The University of Minnesota announced that Karen Diver, both a former chairwoman for the Fond du Lac Band of Lake Superior Chippewa and Obama administration official, will soon serve in the newly created position of senior advisor to U of M President Joan Gabel.
Diver will act as a member of Gabel's senior leadership team and report directly to the president on Native American affairs, which she said will include anything from how to better serve tribal nations and help them build their workforce, as well as determining respectful research relationships and attracting and retaining Native learners.
"It's about education and it's about finding allies," Diver said of the work she will be doing. "And this is a good time right now to be having these conversations because they're happening in higher ed and they're happening in our community."
Diver, who's currently finishing up two years spent at the University of Arizona as the business development director for Native American advancement, will start the new role May 28.
In a news release announcing the new role on Tuesday, Gabel said that Diver's experience with federal, state and tribal government as well as her personal experience positions her to "excel" at helping the U of M work toward reconciliation.
“As a land-grant University that was built within tribal lands, we remain deeply committed to rebuilding trust with Minnesota’s Tribal Nations," Gabel said. "We aim to form mutually beneficial partnerships, research, policies and practices that respect tribal traditions, languages and governance."
Beginning in 2007, Diver served as the chairwoman for the Fond du Lac Band until former President Barack Obama appointed her to be a special assistant to the president on Native American affairs, a position she held until Obama's second term ended in January of 2017.
After her time in public service, Diver turned to higher education because she's passionate about making things better for younger generations. She believes strongly in providing opportunities for self-determination and stability, and making sure institutions provide that opportunity equitably.
Following the appointment to the Obama administration, Diver taught in the University of Minnesota Duluth's Master of Tribal Administration and Governance program for a semester. She was then appointed to be the inaugural faculty fellow for inclusive excellence for Native American affairs at the College of St. Scholastica in Duluth.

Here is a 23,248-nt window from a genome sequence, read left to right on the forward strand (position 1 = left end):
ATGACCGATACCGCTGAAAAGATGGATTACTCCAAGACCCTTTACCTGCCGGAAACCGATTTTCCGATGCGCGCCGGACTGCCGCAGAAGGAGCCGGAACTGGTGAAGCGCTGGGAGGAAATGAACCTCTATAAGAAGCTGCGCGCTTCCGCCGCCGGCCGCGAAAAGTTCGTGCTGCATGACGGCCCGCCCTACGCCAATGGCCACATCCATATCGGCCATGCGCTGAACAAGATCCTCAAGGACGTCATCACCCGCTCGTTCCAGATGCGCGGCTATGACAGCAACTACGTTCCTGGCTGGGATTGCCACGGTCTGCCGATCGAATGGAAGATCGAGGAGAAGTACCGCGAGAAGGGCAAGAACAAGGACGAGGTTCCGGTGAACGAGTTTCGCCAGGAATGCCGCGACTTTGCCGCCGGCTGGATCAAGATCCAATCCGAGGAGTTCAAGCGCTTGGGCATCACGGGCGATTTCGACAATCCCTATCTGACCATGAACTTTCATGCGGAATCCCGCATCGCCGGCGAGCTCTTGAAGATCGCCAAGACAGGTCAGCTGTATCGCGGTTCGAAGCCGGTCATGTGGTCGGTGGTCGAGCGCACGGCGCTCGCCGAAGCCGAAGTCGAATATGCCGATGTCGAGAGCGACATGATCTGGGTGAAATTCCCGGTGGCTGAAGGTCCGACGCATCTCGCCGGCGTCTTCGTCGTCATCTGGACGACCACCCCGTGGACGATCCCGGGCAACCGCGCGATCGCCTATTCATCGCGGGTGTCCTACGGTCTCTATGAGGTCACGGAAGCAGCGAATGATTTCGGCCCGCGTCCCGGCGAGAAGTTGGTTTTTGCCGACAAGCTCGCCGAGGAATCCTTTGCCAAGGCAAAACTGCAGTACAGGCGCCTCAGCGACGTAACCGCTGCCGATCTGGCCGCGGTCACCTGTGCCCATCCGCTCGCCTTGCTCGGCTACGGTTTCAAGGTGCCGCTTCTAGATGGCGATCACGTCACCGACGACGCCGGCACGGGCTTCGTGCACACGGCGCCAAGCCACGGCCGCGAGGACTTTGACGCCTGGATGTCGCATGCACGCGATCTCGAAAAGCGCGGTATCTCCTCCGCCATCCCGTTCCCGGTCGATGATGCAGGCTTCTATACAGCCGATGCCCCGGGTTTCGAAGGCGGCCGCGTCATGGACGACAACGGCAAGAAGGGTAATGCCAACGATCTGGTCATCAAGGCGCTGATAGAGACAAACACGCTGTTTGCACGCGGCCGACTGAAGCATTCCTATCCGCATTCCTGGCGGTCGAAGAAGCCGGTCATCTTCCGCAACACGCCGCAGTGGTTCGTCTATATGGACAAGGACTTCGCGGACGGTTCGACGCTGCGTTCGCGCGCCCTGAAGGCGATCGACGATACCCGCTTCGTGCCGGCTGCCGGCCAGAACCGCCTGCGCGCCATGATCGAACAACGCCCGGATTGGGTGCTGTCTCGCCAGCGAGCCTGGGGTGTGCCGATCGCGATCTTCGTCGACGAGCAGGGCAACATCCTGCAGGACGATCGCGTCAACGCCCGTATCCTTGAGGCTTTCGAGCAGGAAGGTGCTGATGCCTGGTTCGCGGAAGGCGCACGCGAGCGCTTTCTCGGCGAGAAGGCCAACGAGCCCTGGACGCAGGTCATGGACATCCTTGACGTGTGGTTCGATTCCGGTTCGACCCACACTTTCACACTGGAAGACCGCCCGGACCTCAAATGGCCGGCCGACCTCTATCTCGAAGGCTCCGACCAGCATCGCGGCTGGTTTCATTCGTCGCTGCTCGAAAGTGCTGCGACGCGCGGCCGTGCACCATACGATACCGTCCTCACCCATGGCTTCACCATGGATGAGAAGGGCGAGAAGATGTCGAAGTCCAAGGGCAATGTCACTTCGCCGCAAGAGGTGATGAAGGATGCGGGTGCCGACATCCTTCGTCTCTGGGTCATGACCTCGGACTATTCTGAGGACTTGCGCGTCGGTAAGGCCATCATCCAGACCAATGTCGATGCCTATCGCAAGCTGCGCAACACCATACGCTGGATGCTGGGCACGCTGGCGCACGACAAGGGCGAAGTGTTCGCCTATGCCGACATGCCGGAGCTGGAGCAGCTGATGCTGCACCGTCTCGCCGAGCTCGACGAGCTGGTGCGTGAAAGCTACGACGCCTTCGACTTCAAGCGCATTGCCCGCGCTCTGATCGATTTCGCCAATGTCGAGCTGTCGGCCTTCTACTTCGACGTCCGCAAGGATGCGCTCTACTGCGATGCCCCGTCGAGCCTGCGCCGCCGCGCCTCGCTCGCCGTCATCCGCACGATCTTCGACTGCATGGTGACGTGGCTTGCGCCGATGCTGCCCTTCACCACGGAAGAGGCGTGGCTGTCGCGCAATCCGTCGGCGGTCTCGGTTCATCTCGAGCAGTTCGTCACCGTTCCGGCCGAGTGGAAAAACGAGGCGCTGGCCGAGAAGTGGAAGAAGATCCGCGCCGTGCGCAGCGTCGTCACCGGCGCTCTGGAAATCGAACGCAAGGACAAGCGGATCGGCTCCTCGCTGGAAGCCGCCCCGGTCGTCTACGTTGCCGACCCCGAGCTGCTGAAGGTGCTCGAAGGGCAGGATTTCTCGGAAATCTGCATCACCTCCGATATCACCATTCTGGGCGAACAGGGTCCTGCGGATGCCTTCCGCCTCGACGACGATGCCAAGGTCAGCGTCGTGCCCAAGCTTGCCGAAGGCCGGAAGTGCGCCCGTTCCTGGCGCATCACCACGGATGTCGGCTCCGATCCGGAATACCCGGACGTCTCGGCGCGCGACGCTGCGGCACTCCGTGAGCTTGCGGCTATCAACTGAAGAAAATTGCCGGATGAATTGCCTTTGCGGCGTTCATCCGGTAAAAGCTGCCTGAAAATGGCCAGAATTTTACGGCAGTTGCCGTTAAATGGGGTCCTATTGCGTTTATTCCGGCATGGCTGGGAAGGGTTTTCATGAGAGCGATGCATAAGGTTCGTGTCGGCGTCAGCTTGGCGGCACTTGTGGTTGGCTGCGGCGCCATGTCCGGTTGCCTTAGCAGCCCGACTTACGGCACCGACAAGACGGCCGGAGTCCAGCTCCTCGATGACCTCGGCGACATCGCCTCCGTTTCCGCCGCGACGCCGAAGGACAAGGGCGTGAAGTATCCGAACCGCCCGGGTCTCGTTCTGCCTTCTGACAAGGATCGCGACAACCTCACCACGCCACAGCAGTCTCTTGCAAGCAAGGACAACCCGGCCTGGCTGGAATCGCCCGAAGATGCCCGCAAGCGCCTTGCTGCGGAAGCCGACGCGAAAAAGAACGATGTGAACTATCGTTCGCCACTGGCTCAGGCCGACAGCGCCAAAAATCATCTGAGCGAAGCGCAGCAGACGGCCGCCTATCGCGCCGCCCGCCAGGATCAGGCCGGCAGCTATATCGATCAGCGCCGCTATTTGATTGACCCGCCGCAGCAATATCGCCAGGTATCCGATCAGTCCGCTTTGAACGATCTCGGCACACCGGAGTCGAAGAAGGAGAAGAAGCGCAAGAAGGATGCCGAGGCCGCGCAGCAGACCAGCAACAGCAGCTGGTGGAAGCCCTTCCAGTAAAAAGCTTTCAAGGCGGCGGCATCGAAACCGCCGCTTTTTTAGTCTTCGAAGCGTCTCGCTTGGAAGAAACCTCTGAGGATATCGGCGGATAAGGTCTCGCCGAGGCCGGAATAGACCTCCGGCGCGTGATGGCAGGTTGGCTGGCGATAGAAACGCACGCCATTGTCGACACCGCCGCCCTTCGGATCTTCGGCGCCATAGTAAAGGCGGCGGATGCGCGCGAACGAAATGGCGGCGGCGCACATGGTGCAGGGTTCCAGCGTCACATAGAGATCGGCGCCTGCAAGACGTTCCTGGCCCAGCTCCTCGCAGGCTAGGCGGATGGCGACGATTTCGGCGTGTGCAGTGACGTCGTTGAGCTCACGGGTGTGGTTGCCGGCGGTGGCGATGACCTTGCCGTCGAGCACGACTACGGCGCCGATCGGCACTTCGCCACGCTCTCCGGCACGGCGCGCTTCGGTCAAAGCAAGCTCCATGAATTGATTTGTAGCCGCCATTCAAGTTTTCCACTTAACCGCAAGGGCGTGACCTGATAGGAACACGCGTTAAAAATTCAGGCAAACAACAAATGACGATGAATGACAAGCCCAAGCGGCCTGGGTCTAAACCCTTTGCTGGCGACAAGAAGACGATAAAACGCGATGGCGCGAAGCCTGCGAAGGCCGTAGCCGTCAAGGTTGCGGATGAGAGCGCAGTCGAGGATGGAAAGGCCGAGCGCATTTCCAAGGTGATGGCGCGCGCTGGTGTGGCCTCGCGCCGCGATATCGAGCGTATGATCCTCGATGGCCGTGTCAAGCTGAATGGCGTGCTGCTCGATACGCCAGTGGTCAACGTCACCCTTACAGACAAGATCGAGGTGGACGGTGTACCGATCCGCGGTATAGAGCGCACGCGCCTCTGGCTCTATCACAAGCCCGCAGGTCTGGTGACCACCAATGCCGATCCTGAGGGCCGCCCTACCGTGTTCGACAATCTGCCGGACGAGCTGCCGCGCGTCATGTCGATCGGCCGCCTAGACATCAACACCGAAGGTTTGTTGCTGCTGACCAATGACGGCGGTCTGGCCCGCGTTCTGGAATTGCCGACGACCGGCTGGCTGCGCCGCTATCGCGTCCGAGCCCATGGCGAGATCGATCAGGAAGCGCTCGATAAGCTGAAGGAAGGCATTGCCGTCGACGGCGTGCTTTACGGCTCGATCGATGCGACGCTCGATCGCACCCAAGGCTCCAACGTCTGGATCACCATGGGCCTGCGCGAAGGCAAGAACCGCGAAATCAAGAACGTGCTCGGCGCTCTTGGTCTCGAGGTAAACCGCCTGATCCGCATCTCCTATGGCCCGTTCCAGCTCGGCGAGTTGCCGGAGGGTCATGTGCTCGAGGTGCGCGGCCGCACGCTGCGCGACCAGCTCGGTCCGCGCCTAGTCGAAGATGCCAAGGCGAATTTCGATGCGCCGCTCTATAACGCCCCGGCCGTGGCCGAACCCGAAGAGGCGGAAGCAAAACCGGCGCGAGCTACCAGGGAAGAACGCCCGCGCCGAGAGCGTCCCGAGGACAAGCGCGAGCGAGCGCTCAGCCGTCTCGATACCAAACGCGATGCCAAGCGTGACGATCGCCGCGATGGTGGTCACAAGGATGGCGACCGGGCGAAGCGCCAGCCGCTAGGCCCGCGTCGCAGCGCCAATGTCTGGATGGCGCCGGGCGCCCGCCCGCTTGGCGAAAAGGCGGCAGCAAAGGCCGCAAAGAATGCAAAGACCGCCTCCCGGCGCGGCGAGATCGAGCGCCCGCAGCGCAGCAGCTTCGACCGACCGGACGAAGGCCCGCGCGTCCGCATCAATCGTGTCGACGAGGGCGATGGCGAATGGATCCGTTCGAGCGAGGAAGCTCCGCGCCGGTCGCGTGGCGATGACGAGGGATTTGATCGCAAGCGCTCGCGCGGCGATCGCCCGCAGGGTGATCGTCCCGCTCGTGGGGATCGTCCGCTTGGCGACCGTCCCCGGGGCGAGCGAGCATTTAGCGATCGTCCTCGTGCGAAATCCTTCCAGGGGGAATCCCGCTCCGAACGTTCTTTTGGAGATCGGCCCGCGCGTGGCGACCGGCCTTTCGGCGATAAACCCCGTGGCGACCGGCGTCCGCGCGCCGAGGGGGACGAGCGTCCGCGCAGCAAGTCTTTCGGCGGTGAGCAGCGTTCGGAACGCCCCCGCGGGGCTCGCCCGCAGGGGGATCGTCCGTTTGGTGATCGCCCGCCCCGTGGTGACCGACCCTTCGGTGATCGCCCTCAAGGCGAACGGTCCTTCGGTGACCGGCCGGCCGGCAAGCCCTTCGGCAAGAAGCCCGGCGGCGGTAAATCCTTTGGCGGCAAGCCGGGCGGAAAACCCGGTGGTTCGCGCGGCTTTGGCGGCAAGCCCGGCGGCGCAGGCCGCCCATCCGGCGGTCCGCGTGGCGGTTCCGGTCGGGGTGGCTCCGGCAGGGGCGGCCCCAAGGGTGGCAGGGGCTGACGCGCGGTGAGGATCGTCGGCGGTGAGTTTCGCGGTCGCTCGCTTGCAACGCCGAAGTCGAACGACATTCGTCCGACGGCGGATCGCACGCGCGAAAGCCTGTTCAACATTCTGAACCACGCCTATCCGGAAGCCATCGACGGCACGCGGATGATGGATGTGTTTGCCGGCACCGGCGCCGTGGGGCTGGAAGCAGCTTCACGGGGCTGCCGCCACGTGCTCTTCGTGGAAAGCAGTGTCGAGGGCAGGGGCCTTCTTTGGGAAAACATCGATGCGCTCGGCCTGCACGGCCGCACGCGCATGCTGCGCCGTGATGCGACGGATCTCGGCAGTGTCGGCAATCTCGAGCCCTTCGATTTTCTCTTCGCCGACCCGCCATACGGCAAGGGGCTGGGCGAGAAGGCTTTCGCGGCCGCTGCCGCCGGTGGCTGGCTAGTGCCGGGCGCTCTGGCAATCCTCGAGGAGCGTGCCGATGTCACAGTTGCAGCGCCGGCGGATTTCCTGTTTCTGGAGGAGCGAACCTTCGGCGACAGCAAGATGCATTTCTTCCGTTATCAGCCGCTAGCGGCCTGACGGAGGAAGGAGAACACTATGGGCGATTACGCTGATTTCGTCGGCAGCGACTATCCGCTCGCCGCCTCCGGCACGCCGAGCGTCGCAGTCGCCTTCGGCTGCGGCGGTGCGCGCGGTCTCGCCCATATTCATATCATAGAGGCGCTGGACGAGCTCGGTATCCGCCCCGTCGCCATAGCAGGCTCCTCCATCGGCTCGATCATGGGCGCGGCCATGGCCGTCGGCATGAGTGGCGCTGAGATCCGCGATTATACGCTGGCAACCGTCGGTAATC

During the interview process for the new U of M role, Diver said she made herself available to tribal leaders in Minnesota so they had an opportunity to provide feedback, whether it was positive or negative. She received none of the latter.
She said Gabel "took to heart" the conversations she's had with tribal nations about institutional change. Only a handful of other institutions have similar positions.
Because the U of M is a land-grant institution, Diver said it has benefitted from tribal lands. The Morrill Act of 1862 established the land-grant university system in order to expand public education in America. Across the country, millions of acres of tribal lands were ceded or seized as a result in order to fund universities.
"Through the years academia has been focused on a really Western viewpoint," she said. "In some cases it was extractive. Research was done to tribes not with tribes. You have history across the country of collecting artifacts."
Reconciliation will require acknowledging the past, while showing up better in the present moment, Diver said. She's excited about the new position and eager for a long-term opportunity.
In addition to senior leadership, she'll work with people at the campus level such as Tadd Johnson, the system's senior director of American Indian tribal relations, another relatively new position, as well as the University's Office of Equity and Diversity.
"I like this work," Diver said. "You know, when you try to change the system, sometimes it's really baby steps and sometimes it's a step backward but every once in a while you make a little leap."